Black Americans are working again, finally. This demographic, which struggled with double-digit unemployment even after the recession, has hit its lowest level of unemployment in 45 years.

The historic passage of tax-cutting reforms promises to expand wages and better-paying opportunities even further and, perhaps, President Trump may count another achievement: the highest level of black employment in recent memory.

The January jobs report carried good news for workers in the form of solid employment growth for the past few months. For black workers, the report was even better. Unemployment for blacks in the U.S. declined from 7.9 percent in December 2016 to 6.8 percent at the end of last year. Nearly half a million (480,000) more black workers are employed compared to one year ago.

This is a significant achievement. It’s been 17 years since the unemployment rate for blacks hit its previous lowest record rate of 7 percent. Under President Barack Obama, that rate spiked to a high of 16.5 percent.

Black women, who enjoy the highest labor participation rates among women in the labor force, made great strides as well. Some 246,000 black women gained jobs over the past year. The unemployment rate among black women fell from 7 percent to 5.8 percent. That’s better than declines for white women (from 3.8 percent to 3.4 percent) and Hispanic women (5.9 to 5.3 percent).

The economy is improving for black America and should continue to get better as pro-growth and pro-family policies expand our resources and deliver better opportunities.

Black households will feel the first impacts of new tax legislation in our paychecks hopefully as early as next month. The tax reform bill will deliver tax cuts to 80 percent of American households, reducing taxes by about $1,600 on average according to the Tax Policy Center. The nonpartisan congressional Joint Committee on Taxation finds that Americans in low- to middle-income tax brackets will disproportionately benefit from the tax cuts.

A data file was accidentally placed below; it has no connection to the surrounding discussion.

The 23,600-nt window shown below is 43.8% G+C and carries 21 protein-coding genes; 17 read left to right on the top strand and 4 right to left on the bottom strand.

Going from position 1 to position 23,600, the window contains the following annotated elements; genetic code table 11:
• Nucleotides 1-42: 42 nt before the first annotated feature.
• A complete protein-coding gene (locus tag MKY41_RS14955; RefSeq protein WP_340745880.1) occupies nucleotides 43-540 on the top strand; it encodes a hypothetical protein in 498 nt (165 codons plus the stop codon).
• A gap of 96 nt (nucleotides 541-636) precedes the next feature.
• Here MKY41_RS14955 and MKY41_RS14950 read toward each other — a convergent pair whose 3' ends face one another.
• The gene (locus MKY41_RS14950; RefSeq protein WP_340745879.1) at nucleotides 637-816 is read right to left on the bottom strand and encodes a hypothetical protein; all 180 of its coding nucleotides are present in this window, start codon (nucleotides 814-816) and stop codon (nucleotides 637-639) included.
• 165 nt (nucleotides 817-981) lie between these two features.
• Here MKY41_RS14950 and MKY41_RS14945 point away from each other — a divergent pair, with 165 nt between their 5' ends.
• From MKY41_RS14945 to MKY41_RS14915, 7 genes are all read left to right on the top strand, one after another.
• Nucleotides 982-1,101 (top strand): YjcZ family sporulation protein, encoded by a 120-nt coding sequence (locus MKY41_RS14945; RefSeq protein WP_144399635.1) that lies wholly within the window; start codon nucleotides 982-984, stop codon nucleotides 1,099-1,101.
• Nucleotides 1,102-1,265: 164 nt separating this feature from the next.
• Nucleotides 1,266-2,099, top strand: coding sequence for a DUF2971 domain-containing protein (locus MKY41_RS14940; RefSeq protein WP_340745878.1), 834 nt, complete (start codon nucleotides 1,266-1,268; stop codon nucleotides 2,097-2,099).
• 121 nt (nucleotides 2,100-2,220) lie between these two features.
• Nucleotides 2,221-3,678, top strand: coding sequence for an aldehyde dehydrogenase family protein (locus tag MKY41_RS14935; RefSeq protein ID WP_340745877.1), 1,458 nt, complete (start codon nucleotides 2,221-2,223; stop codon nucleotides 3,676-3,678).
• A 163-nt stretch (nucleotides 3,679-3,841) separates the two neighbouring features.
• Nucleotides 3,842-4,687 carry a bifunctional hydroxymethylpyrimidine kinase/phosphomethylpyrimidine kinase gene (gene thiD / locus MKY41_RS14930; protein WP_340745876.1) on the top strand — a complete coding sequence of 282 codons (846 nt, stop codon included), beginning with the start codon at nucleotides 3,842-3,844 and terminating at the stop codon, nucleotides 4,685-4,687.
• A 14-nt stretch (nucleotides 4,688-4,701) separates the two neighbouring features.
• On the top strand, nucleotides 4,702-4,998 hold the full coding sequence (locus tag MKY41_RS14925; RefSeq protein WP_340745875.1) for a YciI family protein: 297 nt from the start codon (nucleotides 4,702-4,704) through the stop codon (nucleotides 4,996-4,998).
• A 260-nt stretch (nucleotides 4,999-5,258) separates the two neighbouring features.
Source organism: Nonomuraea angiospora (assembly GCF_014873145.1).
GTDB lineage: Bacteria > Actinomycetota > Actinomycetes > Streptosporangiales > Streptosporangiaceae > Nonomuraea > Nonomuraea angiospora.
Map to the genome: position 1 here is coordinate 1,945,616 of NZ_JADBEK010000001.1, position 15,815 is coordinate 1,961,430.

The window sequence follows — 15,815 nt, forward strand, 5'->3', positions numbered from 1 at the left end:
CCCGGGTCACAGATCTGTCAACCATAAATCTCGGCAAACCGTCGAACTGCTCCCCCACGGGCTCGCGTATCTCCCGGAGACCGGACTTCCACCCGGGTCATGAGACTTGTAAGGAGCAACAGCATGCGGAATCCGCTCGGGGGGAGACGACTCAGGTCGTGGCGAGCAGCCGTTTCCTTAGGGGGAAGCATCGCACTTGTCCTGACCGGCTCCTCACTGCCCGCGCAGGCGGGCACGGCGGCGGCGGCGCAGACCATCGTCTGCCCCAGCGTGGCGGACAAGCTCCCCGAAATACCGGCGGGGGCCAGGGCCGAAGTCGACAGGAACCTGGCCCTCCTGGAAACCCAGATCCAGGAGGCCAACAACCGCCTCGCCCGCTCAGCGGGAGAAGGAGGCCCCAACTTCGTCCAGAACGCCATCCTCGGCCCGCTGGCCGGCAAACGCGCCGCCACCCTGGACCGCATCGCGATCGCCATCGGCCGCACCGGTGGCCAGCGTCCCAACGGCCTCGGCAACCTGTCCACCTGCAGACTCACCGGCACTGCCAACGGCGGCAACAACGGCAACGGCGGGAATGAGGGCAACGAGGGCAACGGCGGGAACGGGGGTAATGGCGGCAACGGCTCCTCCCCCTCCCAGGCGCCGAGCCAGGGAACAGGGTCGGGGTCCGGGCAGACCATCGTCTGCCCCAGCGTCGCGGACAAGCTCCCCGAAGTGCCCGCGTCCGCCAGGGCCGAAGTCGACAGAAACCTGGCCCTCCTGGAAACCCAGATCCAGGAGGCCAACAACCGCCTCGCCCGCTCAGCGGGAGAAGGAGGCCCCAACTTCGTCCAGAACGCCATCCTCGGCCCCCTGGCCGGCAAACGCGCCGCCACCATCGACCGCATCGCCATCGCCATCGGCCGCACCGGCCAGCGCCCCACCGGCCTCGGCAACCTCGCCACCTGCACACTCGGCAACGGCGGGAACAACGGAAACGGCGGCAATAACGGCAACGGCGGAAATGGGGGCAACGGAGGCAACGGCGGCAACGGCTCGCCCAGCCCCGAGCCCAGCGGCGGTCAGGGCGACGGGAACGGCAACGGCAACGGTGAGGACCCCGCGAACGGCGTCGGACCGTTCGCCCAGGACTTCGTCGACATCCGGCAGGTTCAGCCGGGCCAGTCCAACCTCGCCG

Many black households fall into these brackets. The median income for households in our community was just $33,321 in 2012 — well below the national median of $51,017 and below every other demographic.

But tax rate cuts are just part of what black families can look forward to. The standard deduction is nearly doubled for individuals and couples. Importantly, the standard deduction for Heads of Household (the filing status used by single parents) is nearly doubled to $18,000. Most black families are headed by a single parent today, so doubling this standard deduction takes more income off the table for taxes.

Expanding the Child Tax Credit to $2,000 and making more of it refundable will also help defray the costs of raising children, such as braces, tuition, and extracurricular activities like coding camps.

Beyond the individual income tax savings, the promise of increased wages — a coming result of a slashed corporate income tax rate — is important for the black community to build wealth in the long-term. Wages for black men and black women lag behind their white counterparts. Weekly median earnings for black men in full-time jobs was 77.1 percent of the median for white men, while black women’s earnings were 83.2 percent of those for white women. However, earning higher wages will move black families beyond living paycheck to paycheck.

Corporate tax cuts accelerate growth and encourage employers to reinvest in their workers through wage increases and better-paying jobs. One projection estimates that the nation’s economy will grow by 2.2 percent in the long run which translates into an increase of just under $3,000 per household.

We saw this begin on the very night that the tax reform bill passed as Americans witnessed a slew of headlines about corporate employers increasing wages, offering bonuses, or otherwise investing in developing their workforce. That was just the start.

Black Americans bemoaned the results of the 2016 election cycle. The Congressional Black Caucus even put out a 130-page report of what blacks have to lose under a Trump Administration. But growing economic data suggests that over the past year blacks have been elevated in the workforce.

A national agenda anchored by pro-growth policies like tax reform will keep us moving forward. As black families enjoy bigger paychecks and greater control over their resources, we will have the freedom to spend, save, and invest in our future.

The question is no longer what do black Americans have to lose under the Trump presidency, but how much more can we expect to gain?